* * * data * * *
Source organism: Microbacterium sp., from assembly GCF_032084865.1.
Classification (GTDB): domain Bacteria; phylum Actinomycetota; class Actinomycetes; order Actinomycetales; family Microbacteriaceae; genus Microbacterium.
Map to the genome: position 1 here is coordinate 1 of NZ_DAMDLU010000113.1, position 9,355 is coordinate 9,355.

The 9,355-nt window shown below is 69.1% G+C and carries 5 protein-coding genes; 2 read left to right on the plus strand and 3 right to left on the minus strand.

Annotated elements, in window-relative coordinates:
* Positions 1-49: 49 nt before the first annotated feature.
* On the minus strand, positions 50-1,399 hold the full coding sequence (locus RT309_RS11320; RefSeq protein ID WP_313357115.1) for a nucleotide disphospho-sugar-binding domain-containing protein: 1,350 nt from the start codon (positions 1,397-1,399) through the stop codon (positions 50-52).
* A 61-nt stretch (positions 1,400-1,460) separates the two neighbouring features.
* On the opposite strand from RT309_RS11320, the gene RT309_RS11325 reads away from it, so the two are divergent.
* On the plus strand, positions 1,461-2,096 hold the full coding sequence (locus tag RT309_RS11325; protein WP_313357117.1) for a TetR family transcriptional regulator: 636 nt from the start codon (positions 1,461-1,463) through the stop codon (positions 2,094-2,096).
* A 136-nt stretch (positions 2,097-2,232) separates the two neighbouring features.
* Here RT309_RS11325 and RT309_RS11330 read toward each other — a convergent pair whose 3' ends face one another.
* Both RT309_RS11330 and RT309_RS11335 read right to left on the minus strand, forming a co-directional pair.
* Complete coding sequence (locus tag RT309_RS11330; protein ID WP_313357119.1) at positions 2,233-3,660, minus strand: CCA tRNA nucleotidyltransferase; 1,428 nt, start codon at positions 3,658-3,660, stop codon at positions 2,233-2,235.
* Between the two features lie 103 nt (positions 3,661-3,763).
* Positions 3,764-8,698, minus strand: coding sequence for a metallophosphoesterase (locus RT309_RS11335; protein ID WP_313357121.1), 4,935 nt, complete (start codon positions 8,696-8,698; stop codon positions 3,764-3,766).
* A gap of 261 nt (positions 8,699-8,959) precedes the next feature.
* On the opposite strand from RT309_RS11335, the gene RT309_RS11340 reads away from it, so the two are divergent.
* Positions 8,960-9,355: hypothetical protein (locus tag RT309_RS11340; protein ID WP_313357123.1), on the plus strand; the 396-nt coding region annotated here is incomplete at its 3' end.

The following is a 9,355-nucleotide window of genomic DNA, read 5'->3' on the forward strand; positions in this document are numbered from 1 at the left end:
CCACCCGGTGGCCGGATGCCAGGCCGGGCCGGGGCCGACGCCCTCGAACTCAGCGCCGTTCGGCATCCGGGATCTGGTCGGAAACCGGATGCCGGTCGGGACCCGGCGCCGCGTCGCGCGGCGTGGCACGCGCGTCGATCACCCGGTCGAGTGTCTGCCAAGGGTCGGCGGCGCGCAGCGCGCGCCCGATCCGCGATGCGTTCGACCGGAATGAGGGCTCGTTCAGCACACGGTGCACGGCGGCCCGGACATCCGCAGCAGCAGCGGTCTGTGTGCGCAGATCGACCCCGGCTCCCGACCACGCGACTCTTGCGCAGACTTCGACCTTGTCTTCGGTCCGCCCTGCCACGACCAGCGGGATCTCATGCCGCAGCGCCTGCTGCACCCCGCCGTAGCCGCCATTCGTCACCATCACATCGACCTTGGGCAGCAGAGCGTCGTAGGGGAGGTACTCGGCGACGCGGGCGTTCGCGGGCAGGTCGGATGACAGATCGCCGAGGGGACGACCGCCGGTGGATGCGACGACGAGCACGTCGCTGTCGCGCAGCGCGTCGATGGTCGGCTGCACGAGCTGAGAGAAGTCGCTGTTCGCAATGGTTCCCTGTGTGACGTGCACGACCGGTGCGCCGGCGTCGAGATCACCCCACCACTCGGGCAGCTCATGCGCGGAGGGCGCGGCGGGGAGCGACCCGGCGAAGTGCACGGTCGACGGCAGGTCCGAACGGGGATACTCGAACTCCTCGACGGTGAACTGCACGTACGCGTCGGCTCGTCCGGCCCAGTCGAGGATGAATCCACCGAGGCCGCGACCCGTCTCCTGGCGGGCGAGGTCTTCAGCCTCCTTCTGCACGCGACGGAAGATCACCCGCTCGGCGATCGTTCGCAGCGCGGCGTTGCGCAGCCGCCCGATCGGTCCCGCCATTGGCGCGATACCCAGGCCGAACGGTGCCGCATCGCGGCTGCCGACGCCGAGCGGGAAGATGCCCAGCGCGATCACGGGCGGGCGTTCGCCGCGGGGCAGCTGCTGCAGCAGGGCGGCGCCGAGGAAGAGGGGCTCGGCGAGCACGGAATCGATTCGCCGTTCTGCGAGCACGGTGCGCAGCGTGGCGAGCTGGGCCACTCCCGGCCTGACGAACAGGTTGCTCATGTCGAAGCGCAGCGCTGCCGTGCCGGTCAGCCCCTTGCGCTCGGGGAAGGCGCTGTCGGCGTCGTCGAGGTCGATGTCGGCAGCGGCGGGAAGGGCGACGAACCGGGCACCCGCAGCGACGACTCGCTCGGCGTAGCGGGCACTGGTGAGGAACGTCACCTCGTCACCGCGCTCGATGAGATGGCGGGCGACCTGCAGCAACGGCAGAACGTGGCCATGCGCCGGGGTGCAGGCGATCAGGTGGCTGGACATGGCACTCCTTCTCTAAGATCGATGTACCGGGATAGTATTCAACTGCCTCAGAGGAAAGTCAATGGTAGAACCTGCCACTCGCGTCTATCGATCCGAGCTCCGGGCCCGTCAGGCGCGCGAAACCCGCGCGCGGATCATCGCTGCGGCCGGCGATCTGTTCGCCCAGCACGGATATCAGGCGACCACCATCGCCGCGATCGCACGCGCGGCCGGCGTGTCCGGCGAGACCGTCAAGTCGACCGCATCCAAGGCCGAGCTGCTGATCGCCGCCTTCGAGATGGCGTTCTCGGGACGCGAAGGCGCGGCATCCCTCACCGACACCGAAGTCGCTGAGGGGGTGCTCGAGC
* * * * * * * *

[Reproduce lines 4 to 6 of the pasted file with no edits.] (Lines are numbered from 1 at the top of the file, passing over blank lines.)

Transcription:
The 9,355-nt window shown below is 69.1% G+C and carries 5 protein-coding genes; 2 read left to right on the plus strand and 3 right to left on the minus strand.

Annotated elements, in window-relative coordinates:
* Positions 1-49: 49 nt before the first annotated feature.